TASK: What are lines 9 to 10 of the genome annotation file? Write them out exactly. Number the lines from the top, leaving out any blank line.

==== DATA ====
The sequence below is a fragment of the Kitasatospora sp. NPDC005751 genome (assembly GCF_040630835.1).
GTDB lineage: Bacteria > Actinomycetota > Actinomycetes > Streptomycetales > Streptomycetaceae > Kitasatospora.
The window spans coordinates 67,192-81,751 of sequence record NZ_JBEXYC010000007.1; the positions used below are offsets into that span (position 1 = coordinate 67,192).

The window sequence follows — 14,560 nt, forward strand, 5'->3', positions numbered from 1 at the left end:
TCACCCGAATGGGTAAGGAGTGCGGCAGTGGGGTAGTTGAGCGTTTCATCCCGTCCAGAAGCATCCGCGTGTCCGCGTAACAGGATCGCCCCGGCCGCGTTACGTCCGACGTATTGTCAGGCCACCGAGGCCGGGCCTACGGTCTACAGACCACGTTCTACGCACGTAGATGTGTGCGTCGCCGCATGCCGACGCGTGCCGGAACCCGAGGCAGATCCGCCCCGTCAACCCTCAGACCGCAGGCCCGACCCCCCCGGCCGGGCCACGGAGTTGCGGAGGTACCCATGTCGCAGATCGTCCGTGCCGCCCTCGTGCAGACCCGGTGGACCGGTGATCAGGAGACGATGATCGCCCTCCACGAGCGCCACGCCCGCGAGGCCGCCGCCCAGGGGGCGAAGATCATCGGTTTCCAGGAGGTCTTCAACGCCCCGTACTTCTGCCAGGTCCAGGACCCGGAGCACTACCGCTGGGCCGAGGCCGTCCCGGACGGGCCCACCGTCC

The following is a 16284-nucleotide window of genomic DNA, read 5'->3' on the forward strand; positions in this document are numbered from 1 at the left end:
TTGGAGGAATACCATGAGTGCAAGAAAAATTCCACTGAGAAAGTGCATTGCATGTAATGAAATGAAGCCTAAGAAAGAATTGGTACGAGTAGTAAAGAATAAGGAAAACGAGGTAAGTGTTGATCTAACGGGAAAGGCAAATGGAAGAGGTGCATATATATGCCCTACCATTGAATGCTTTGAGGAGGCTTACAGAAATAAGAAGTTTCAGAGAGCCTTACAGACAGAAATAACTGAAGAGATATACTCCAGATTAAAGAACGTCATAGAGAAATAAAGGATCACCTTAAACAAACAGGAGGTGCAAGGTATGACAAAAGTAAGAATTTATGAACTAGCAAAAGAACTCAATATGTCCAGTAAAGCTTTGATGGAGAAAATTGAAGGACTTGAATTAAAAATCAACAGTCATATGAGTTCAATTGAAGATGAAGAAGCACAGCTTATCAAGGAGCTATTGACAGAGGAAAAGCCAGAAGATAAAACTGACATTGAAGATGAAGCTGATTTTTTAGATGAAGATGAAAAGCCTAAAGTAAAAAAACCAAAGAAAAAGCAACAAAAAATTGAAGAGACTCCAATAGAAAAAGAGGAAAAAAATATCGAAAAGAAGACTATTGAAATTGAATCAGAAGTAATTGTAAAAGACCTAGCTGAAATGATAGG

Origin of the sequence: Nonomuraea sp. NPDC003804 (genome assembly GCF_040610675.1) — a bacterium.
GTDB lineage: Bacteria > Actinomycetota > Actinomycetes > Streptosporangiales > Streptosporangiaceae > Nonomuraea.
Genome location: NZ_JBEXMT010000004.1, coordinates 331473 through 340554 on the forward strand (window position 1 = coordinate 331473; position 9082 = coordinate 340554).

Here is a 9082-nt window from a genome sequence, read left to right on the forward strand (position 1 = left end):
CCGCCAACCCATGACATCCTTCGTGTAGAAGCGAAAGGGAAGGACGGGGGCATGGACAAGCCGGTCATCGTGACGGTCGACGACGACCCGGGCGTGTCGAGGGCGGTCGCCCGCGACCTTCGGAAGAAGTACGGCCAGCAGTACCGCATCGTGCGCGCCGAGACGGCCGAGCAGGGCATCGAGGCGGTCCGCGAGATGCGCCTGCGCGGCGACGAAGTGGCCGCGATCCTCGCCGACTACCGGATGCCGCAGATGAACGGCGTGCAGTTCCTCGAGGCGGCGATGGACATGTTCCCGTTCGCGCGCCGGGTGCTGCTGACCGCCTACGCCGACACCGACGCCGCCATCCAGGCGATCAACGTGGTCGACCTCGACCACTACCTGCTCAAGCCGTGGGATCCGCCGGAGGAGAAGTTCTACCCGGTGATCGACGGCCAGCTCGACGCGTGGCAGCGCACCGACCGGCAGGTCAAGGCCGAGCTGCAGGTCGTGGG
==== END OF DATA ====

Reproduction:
GTDB lineage: Bacteria > Actinomycetota > Actinomycetes > Streptosporangiales > Streptosporangiaceae > Nonomuraea.
Genome location: NZ_JBEXMT010000004.1, coordinates 331473 through 340554 on the forward strand (window position 1 = coordinate 331473; position 9082 = coordinate 340554).